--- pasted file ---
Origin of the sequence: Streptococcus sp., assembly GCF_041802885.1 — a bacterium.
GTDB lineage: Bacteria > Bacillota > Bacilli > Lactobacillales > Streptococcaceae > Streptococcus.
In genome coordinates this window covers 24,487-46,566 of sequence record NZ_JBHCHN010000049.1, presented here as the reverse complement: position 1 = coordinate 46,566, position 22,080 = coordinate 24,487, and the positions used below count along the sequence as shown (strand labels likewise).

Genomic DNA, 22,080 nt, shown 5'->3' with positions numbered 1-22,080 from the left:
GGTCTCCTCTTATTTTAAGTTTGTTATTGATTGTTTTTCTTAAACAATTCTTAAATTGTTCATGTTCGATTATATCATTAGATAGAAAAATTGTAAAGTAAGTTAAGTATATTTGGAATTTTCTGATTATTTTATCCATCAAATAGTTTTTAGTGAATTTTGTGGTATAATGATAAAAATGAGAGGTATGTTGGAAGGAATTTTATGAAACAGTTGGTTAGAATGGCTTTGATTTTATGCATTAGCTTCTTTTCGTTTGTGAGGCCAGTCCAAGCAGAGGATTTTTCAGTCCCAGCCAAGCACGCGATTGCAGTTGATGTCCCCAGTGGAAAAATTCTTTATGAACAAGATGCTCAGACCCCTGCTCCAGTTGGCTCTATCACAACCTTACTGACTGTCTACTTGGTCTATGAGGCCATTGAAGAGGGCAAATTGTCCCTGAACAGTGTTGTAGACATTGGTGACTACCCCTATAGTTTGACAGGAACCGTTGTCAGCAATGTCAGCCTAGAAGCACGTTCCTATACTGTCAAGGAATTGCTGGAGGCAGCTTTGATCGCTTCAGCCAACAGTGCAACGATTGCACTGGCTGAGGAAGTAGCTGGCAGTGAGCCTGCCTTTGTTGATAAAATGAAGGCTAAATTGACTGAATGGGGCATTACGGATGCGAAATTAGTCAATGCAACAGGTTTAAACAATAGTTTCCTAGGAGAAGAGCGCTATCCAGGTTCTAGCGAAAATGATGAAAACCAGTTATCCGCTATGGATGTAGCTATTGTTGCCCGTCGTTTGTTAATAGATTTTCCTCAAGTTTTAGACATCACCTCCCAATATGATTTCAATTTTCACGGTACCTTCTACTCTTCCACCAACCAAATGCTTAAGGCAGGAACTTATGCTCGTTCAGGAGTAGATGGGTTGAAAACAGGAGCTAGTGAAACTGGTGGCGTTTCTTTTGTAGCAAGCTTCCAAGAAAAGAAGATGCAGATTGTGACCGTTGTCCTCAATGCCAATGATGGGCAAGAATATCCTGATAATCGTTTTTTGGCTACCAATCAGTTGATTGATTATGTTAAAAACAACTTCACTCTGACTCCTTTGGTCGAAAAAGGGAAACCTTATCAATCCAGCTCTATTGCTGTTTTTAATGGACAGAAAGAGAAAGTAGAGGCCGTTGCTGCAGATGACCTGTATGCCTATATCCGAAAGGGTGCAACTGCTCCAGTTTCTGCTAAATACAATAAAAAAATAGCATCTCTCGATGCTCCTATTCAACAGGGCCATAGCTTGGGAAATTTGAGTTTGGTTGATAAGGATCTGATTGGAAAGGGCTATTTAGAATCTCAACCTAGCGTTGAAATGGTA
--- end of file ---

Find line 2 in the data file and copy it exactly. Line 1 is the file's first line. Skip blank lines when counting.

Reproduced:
GTDB lineage: Bacteria > Bacillota > Bacilli > Lactobacillales > Streptococcaceae > Streptococcus.